1-13 opportunity knox
DESCRIPTIONMonthly magazine for Soldiers, Families, civilian employees and Retirees at Fort Knox, Kentucky.
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Anderson Indoor Aquatics CenterAutomotive Skills & Service CenterBarr Memorial LibraryBetter Opportunities for Single Soldiers (BOSS)Camp CarlsonEastman ParkFalls Landing Miniature Golf CourseFencing French Shooting ClubGammon Physical Fitness CenterHansen Community CenterHansen Gallery (Frame Shop)Houston Bowling CenterHouston Bowling - Strike ZoneHRCoE CaféITR: Information Ticketing & RegistrationLanding ZoneLindsey Golf CourseNatcher Physical Fitness CenterOtto Physical Fitness CenterOutdoor Recreation Equipment CenterOutdoor Sports FacilitiesPaintballRecreational LodgingSaber & QuillSaber & Quill Catering O�ceSmith Physical Fitness CenterSports ProgramsStablesThrift ShopWater Park (Seasonal)
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Recreation & Leisure
Army Community Service
Child, Youth & School Services
FAMILY & MWR PHONE DIRECTORY
The ICE Site is designed to provide comments about Fort Knox Installation Services provided to the local community at large.
Thank you for taking the time to rate us and provide us with your comments and suggestions. Your feedback will help us maintain the quality of excellence you expect.
From around Fort Knox
MIXED MARTIAL ARTS FREEDOM FIGHTSFort Knox Family and MWR presented the �rst mixed martial arts Freedom Fights on November 11. 300 community members attended the heart throbbing, adrenaline pumping action. Participants reported by an average of4.00 out of 5 that they experienced an increase in their levels of camaraderie and 4.05 out of 5 that they experienced a decrease in theirlevel of stress.
WARRIOR ADVENTURE QUEST- WATER SKIING
WARRIOR ADVENTURE QUEST- PAINTBALL
POOCH PLUNGE 2012
by Terrill AlexanderDeployments are inevita-
ble. The stress of knowing your Soldier is away can be over-whelming. Knowing that they may be deploying may double the stress. There are many re-sources available to help allevi-ate the stress of Military life.
Army Community Service (ACS) has all the resources you need to survive Military life. ACS o�ers the most compre-hensive, hands-on, hassle-free experiences you need to feel empowered. One of the most important things you can do is to identify your needs. If you need help identifying your needs or you feel you need everything, your �rst call is to Community Information Ser-vices. Community Information Services will guide you through the process and get you to the right agency. They have con-nections to many agencies on and o� the installation that can be of assistance.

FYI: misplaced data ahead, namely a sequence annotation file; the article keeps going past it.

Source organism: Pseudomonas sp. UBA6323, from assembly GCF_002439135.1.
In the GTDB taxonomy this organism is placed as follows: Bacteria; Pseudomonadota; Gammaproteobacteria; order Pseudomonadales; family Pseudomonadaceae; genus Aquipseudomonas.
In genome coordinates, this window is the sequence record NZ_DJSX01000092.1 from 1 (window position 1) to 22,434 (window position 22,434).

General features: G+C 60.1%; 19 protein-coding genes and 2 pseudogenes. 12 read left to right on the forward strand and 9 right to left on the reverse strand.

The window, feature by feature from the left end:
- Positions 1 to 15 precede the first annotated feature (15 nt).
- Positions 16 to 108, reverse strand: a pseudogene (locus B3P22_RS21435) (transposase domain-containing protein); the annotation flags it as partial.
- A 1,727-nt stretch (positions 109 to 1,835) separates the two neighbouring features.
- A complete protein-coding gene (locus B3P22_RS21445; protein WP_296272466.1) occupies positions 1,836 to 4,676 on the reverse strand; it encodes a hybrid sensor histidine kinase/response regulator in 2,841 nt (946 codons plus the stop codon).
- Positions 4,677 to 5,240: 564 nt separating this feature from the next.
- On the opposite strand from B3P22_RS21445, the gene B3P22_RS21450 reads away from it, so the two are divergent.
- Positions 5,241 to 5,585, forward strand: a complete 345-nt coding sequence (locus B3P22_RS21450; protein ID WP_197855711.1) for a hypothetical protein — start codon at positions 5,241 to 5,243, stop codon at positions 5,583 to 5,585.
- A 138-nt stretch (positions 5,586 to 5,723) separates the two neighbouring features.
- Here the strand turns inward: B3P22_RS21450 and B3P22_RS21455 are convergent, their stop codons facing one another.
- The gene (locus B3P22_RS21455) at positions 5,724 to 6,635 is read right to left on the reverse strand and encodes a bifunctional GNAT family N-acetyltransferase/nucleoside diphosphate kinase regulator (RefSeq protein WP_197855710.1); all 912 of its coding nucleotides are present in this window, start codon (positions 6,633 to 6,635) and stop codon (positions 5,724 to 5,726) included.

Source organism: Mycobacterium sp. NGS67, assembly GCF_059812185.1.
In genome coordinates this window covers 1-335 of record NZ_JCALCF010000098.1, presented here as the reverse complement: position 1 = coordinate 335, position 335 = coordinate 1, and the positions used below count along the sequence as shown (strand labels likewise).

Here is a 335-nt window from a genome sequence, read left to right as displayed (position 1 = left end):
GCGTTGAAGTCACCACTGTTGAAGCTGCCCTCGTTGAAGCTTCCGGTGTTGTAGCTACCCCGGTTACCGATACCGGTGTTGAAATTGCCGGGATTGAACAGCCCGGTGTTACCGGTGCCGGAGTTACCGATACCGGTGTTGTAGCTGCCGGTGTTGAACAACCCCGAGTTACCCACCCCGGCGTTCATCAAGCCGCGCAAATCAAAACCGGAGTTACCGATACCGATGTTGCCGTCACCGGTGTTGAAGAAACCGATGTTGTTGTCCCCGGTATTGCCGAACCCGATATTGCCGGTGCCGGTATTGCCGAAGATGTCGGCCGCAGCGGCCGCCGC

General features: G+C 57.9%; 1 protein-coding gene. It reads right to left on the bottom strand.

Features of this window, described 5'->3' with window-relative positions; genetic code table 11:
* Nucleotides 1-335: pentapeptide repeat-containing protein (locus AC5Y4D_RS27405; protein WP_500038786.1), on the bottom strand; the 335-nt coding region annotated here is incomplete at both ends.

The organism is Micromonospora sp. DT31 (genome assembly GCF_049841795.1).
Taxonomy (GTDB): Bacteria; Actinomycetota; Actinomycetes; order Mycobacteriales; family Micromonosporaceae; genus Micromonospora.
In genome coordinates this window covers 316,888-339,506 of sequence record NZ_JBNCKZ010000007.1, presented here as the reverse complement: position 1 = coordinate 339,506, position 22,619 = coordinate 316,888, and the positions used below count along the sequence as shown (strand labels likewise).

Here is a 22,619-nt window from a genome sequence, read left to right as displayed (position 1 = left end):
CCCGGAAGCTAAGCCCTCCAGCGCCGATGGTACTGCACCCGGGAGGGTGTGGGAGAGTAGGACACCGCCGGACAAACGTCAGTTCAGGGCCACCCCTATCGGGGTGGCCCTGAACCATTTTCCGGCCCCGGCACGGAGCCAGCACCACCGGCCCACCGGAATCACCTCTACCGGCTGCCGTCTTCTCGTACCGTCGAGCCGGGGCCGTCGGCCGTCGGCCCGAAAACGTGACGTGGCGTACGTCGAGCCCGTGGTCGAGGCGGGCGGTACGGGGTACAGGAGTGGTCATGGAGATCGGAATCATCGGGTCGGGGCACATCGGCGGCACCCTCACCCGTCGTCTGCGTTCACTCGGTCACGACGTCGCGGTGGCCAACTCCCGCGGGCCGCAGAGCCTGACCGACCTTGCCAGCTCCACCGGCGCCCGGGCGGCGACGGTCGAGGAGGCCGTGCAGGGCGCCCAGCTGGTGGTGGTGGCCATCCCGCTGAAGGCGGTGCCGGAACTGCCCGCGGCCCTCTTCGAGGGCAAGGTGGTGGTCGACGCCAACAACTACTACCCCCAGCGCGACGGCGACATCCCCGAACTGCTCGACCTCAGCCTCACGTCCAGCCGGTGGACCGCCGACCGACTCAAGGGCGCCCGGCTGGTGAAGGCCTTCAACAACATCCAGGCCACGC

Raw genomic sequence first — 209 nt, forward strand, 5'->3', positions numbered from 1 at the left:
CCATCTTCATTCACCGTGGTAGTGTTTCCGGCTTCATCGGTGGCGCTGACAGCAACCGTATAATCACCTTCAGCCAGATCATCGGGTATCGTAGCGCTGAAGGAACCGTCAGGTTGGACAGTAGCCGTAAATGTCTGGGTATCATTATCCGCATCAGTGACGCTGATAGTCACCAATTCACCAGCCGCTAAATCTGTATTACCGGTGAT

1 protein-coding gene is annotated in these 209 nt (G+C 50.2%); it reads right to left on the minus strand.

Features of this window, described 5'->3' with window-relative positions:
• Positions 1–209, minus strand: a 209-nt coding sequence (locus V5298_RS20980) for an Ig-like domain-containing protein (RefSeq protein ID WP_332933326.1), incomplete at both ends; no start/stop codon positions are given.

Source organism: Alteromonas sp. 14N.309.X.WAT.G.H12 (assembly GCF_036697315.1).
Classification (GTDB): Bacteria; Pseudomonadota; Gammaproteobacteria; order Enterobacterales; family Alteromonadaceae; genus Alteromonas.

“Just give us a call and we can take it from there,” said Rhonda Randall, the IR point of contact. “Spouses often make the mistake by not calling until things spiral out of control.”
Transit ion/Relocat ion Support Services is for Fam-ily members new to the area. This service includes newcom-er orientations, pre-departure counseling, automated des-tination information, re-inte-gration, and multicultural pro-gramming. Relocation Services provides assistance before, during and after a move for Military and their
Family members. Get to know your community with a guid-ed tour and information ses-sion called Navigating Knox. If you’re a spouse new to the area or you’ve been here for a while and have never had the opportunity to see what the installation has to o�er, this is for you.
Become a volunteer by contacting the Army Volun-teer Corp at ACS. Through volunteering, you will meet new people that may be or have been in your shoes. Vol-unteers gain the experience of assisting the Army in vari-ous positions. Volunteers can add to their resumes by learn-ing new skills and gapping the bridge between work assign-ments while contributing to the Army mission.
Family and MWR o�ers the Blue Star Card Program. This program o�ers the Fam-ily members of deployed Soldiers many exclusive rec-reational opportunities as well as discounted fees and services on some of the MWR programs and events.
If your Family is facing de-ployment or extended duty, Army Community Service will be there for you, what-ever your needs may be. For more information on ACS and its services, call (502) 624-8391/6291 or visit Bldg 5101, Park Road, Fort Knox. Also, visit www.knoxmwr.com for
additional details about Fort Knox Family and Morale, Welfare and Recreation.
ARMY COMMUNITY SERVICE:WHAT TO DO WHEN YOUR SOLDIER IS AWAY
Knowing that they m
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Community Information S
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by Tracy Whitaker With the start of the New Year and everyone making New Year’s resolutions about losing weight, people start trying to decide what �tness center would work best for them. On average, people spend almost $420 annually on a �tness membership o� Post. That is around $35 dollars a month. This is for one �tness center, where it is crowded, limiting your options of where to work out. Most of them don’t even have day care. So you have to �nd a babysitter, which becomes a hassle. This causes many people to just give up. Fort Knox Physical Fitness Centers are free and you have your choice of four di�erent centers to choose from: Natcher, Gammon, Otto or Smith. In the last year, many new things have hap-pened to the Physical Fitness Centers on Post. Smith PFC was completely remodeled. Smith received an ad-dition of a rock climbing wall. Certi�cation classes are o�ered in both rock climbing and belay. Smith also has two racquetball courts to have an intense battle with your friends. A new addition was built to include all new cardio, weight and selectorize equipment. Don’t forget about Gammon’s face lift either. Gammon will soon be adding a full service snack bar for your convenience. A child care area was also added to Gammon. Kids on Site day care makes it easy for you to drop your children o� for $4 per child, per hour, while